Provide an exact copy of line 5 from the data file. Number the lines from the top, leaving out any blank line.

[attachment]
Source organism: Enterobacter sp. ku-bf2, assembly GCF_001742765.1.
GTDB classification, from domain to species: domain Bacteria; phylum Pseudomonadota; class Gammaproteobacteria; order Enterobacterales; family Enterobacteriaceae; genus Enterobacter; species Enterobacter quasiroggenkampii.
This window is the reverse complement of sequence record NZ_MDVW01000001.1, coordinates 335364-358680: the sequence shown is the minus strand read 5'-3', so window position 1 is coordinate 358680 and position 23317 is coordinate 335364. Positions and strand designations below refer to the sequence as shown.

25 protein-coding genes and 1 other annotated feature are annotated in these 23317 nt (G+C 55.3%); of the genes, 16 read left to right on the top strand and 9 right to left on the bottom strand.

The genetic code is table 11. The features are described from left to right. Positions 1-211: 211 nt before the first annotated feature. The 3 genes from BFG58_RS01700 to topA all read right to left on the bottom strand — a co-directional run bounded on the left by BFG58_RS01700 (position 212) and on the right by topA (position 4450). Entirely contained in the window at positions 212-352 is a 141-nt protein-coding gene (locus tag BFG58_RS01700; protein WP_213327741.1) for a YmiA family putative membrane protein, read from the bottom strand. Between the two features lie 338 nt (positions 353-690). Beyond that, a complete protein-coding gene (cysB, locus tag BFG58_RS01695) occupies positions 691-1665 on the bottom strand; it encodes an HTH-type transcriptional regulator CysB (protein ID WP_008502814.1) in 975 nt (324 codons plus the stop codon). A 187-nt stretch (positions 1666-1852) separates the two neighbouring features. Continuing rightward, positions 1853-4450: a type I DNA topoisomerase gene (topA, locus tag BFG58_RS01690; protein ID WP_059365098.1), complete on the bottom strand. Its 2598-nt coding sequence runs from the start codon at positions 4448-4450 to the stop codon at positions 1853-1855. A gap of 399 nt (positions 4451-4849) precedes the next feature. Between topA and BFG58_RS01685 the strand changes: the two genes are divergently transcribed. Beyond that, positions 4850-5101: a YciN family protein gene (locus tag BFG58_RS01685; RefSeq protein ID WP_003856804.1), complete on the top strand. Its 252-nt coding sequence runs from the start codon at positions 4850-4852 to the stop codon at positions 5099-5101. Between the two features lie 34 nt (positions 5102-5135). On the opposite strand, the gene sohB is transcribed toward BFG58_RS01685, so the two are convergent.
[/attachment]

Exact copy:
The genetic code is table 11. The features are described from left to right. Positions 1-211: 211 nt before the first annotated feature. The 3 genes from BFG58_RS01700 to topA all read right to left on the bottom strand — a co-directional run bounded on the left by BFG58_RS01700 (position 212) and on the right by topA (position 4450). Entirely contained in the window at positions 212-352 is a 141-nt protein-coding gene (locus tag BFG58_RS01700; protein WP_213327741.1) for a YmiA family putative membrane protein, read from the bottom strand. Between the two features lie 338 nt (positions 353-690). Beyond that, a complete protein-coding gene (cysB, locus tag BFG58_RS01695) occupies positions 691-1665 on the bottom strand; it encodes an HTH-type transcriptional regulator CysB (protein ID WP_008502814.1) in 975 nt (324 codons plus the stop codon). A 187-nt stretch (positions 1666-1852) separates the two neighbouring features. Continuing rightward, positions 1853-4450: a type I DNA topoisomerase gene (topA, locus tag BFG58_RS01690; protein ID WP_059365098.1), complete on the bottom strand. Its 2598-nt coding sequence runs from the start codon at positions 4448-4450 to the stop codon at positions 1853-1855. A gap of 399 nt (positions 4451-4849) precedes the next feature. Between topA and BFG58_RS01685 the strand changes: the two genes are divergently transcribed. Beyond that, positions 4850-5101: a YciN family protein gene (locus tag BFG58_RS01685; RefSeq protein ID WP_003856804.1), complete on the top strand. Its 252-nt coding sequence runs from the start codon at positions 4850-4852 to the stop codon at positions 5099-5101. Between the two features lie 34 nt (positions 5102-5135). On the opposite strand, the gene sohB is transcribed toward BFG58_RS01685, so the two are convergent.